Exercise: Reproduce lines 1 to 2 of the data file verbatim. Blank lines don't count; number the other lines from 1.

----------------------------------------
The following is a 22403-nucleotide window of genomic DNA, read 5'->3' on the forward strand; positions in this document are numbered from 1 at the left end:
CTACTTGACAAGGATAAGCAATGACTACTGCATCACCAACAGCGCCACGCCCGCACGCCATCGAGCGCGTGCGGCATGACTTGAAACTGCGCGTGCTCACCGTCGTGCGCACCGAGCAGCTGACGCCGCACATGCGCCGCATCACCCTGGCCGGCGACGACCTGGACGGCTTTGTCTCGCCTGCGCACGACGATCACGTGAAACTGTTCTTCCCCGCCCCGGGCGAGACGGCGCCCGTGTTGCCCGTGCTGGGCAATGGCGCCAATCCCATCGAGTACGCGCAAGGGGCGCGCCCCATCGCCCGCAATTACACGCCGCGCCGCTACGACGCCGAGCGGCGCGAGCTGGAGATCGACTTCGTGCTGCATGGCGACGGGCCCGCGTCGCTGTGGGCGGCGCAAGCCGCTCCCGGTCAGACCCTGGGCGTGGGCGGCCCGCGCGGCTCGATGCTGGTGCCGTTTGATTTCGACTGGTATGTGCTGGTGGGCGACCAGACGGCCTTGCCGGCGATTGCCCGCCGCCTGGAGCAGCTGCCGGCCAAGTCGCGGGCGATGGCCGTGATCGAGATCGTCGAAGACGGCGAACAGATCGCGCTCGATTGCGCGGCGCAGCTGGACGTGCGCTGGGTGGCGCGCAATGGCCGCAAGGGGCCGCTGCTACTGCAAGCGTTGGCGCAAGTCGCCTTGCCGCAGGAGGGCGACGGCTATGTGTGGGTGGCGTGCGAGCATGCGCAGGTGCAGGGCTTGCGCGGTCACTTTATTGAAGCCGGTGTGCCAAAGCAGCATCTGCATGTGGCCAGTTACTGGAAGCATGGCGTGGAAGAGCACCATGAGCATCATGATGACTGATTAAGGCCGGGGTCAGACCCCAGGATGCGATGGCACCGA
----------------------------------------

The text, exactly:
The following is a 22403-nucleotide window of genomic DNA, read 5'->3' on the forward strand; positions in this document are numbered from 1 at the left end:
CTACTTGACAAGGATAAGCAATGACTACTGCATCACCAACAGCGCCACGCCCGCACGCCATCGAGCGCGTGCGGCATGACTTGAAACTGCGCGTGCTCACCGTCGTGCGCACCGAGCAGCTGACGCCGCACATGCGCCGCATCACCCTGGCCGGCGACGACCTGGACGGCTTTGTCTCGCCTGCGCACGACGATCACGTGAAACTGTTCTTCCCCGCCCCGGGCGAGACGGCGCCCGTGTTGCCCGTGCTGGGCAATGGCGCCAATCCCATCGAGTACGCGCAAGGGGCGCGCCCCATCGCCCGCAATTACACGCCGCGCCGCTACGACGCCGAGCGGCGCGAGCTGGAGATCGACTTCGTGCTGCATGGCGACGGGCCCGCGTCGCTGTGGGCGGCGCAAGCCGCTCCCGGTCAGACCCTGGGCGTGGGCGGCCCGCGCGGCTCGATGCTGGTGCCGTTTGATTTCGACTGGTATGTGCTGGTGGGCGACCAGACGGCCTTGCCGGCGATTGCCCGCCGCCTGGAGCAGCTGCCGGCCAAGTCGCGGGCGATGGCCGTGATCGAGATCGTCGAAGACGGCGAACAGATCGCGCTCGATTGCGCGGCGCAGCTGGACGTGCGCTGGGTGGCGCGCAATGGCCGCAAGGGGCCGCTGCTACTGCAAGCGTTGGCGCAAGTCGCCTTGCCGCAGGAGGGCGACGGCTATGTGTGGGTGGCGTGCGAGCATGCGCAGGTGCAGGGCTTGCGCGGTCACTTTATTGAAGCCGGTGTGCCAAAGCAGCATCTGCATGTGGCCAGTTACTGGAAGCATGGCGTGGAAGAGCACCATGAGCATCATGATGACTGATTAAGGCCGGGGTCAGACCCCAGGATGCGATGGCACCGA